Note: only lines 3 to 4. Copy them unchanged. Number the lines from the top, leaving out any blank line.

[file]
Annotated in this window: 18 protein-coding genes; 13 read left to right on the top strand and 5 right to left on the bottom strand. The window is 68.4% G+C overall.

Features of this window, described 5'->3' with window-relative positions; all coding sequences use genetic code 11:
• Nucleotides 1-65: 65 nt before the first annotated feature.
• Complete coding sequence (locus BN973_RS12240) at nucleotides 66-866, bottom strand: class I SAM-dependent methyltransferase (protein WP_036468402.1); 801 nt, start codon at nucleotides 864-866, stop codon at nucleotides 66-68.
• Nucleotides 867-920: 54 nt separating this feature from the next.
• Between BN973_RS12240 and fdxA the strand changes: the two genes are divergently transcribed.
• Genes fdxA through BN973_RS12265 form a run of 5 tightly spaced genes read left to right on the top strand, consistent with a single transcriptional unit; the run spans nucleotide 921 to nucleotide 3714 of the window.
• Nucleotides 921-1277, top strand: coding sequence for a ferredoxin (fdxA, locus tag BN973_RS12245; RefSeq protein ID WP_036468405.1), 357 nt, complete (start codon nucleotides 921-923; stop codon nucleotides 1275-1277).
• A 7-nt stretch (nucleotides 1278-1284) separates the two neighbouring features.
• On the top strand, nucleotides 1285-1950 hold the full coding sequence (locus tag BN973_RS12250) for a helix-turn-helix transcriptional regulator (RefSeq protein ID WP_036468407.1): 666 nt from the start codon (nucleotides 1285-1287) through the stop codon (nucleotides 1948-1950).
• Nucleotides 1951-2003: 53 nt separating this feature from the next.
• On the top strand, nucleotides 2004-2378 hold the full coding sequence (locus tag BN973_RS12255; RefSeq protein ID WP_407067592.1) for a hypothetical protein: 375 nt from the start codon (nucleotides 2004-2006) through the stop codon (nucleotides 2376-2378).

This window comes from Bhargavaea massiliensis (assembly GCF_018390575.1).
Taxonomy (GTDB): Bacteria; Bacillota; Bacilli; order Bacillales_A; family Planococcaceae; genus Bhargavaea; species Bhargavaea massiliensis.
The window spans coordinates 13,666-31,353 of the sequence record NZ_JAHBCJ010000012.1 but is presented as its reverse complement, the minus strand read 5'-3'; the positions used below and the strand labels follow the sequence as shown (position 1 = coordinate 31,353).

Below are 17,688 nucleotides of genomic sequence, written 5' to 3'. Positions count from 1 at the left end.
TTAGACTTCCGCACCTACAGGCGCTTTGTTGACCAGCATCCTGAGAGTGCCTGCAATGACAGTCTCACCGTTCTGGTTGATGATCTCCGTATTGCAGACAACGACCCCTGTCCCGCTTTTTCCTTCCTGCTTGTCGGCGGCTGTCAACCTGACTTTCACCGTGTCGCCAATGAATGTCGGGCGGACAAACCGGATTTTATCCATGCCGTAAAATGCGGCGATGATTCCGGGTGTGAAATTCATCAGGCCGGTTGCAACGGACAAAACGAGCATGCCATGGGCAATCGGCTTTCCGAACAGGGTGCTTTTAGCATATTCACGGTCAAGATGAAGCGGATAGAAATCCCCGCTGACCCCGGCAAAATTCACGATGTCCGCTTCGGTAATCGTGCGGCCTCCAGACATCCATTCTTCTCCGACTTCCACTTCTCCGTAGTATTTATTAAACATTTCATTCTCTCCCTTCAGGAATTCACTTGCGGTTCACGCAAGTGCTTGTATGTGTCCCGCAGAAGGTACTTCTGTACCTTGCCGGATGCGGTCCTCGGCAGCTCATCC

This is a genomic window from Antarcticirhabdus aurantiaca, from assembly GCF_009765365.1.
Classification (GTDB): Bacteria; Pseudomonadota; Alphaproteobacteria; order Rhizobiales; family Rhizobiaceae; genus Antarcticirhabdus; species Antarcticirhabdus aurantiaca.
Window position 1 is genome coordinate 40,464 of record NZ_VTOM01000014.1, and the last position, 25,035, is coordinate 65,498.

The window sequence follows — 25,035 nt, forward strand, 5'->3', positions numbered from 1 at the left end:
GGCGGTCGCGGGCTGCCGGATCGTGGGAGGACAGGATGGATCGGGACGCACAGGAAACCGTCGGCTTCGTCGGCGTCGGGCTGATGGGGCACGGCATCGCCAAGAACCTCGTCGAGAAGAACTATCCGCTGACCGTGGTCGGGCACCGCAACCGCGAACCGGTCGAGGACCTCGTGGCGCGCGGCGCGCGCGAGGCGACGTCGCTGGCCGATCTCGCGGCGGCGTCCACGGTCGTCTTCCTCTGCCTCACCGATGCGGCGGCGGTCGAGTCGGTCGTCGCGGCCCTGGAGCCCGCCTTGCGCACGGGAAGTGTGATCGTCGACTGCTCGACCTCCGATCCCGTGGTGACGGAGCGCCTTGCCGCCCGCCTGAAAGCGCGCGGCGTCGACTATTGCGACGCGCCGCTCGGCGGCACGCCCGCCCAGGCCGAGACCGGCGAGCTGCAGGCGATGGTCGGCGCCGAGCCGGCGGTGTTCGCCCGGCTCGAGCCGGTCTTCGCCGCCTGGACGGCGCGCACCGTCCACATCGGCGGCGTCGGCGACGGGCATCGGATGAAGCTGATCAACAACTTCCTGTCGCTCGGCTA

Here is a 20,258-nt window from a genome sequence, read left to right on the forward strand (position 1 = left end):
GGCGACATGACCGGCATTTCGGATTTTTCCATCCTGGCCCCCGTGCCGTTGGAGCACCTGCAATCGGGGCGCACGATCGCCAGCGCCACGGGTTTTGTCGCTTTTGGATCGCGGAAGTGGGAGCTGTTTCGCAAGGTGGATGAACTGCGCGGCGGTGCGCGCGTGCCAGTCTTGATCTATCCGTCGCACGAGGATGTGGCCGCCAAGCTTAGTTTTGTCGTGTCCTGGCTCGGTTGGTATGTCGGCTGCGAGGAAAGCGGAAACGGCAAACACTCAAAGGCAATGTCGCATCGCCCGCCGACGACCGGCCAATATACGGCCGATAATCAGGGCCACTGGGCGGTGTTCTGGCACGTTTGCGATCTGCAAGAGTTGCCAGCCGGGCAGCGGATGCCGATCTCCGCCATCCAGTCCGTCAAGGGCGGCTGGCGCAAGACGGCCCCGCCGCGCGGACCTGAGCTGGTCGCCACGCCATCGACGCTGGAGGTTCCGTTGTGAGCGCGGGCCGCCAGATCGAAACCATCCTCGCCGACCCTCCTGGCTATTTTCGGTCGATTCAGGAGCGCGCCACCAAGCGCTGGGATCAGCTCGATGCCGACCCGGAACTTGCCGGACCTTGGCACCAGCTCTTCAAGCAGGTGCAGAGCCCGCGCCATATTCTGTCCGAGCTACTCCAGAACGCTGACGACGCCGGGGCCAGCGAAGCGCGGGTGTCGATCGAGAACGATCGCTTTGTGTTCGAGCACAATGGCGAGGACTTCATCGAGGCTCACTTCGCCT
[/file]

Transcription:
• Nucleotides 1-65: 65 nt before the first annotated feature.
• Complete coding sequence (locus BN973_RS12240) at nucleotides 66-866, bottom strand: class I SAM-dependent methyltransferase (protein WP_036468402.1); 801 nt, start codon at nucleotides 864-866, stop codon at nucleotides 66-68.